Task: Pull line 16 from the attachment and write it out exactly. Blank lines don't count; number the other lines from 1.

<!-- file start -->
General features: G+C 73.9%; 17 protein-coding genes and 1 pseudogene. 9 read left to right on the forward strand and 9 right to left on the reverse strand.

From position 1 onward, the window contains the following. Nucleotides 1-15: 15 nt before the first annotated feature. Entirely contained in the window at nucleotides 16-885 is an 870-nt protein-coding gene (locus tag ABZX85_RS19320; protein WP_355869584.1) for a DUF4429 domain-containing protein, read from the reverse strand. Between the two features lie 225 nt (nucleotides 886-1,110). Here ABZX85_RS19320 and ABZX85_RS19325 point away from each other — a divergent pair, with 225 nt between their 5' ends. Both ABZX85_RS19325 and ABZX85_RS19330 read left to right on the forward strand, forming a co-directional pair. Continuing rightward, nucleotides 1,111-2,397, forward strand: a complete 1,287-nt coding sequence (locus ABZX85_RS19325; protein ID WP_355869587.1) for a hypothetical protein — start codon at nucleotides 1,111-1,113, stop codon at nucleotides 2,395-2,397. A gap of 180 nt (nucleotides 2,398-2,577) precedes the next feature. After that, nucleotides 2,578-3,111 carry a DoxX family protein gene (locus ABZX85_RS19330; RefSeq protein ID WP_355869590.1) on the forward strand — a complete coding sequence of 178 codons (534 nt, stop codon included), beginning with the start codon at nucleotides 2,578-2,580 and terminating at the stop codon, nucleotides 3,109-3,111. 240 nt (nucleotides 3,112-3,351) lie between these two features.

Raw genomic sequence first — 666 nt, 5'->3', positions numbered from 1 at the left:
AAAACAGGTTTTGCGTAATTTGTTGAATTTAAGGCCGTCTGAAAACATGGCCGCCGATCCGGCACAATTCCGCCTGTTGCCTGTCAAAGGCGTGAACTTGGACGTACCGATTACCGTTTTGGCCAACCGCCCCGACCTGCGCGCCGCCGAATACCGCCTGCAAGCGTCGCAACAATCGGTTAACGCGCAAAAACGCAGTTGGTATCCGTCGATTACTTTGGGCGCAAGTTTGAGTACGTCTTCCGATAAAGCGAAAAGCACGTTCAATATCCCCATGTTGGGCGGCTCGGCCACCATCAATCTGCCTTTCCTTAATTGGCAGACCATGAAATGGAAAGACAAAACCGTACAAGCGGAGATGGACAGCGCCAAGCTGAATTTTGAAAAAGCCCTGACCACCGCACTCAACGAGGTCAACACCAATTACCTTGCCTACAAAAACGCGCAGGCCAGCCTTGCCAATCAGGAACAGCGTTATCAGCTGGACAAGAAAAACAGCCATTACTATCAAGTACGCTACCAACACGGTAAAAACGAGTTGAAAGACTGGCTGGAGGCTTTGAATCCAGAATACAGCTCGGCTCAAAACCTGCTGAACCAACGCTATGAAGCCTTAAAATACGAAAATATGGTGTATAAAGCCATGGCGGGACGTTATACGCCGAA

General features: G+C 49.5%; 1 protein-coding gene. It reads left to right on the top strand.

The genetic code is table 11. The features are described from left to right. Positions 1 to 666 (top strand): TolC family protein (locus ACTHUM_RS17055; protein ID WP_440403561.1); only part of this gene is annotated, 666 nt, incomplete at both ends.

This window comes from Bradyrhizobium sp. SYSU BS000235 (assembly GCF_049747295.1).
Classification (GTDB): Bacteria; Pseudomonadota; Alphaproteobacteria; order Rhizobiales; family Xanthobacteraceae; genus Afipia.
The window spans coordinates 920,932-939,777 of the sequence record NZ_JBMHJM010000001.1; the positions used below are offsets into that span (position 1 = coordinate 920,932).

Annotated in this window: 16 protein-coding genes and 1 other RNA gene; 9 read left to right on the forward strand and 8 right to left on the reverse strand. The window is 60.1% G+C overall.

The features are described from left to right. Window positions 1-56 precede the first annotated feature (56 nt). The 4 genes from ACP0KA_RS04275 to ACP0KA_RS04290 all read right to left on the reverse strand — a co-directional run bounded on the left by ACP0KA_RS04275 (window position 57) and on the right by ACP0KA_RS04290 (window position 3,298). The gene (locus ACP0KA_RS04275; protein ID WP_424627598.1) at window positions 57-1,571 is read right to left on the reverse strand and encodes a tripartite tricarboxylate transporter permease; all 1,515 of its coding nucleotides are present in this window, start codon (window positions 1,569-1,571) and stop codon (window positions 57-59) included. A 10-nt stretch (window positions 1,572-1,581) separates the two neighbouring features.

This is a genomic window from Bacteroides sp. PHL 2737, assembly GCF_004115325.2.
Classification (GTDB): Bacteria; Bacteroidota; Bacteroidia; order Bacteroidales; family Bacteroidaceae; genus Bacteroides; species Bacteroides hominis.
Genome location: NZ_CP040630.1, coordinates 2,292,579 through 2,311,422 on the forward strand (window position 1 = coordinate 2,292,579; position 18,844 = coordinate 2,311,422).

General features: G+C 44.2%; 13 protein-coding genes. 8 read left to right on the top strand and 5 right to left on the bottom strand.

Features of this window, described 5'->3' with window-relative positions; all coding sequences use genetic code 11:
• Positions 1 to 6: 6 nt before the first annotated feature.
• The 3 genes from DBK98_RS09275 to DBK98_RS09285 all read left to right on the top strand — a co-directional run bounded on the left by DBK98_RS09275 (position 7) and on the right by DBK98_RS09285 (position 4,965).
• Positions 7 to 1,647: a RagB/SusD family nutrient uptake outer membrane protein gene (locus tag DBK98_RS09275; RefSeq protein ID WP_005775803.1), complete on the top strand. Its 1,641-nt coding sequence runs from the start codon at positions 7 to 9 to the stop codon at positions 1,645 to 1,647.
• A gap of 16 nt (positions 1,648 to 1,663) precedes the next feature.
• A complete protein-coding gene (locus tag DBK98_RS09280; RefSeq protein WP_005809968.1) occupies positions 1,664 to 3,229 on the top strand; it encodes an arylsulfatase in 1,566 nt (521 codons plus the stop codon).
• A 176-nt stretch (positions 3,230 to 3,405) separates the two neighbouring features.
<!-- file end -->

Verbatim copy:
Features of this window, described 5'->3' with window-relative positions; all coding sequences use genetic code 11: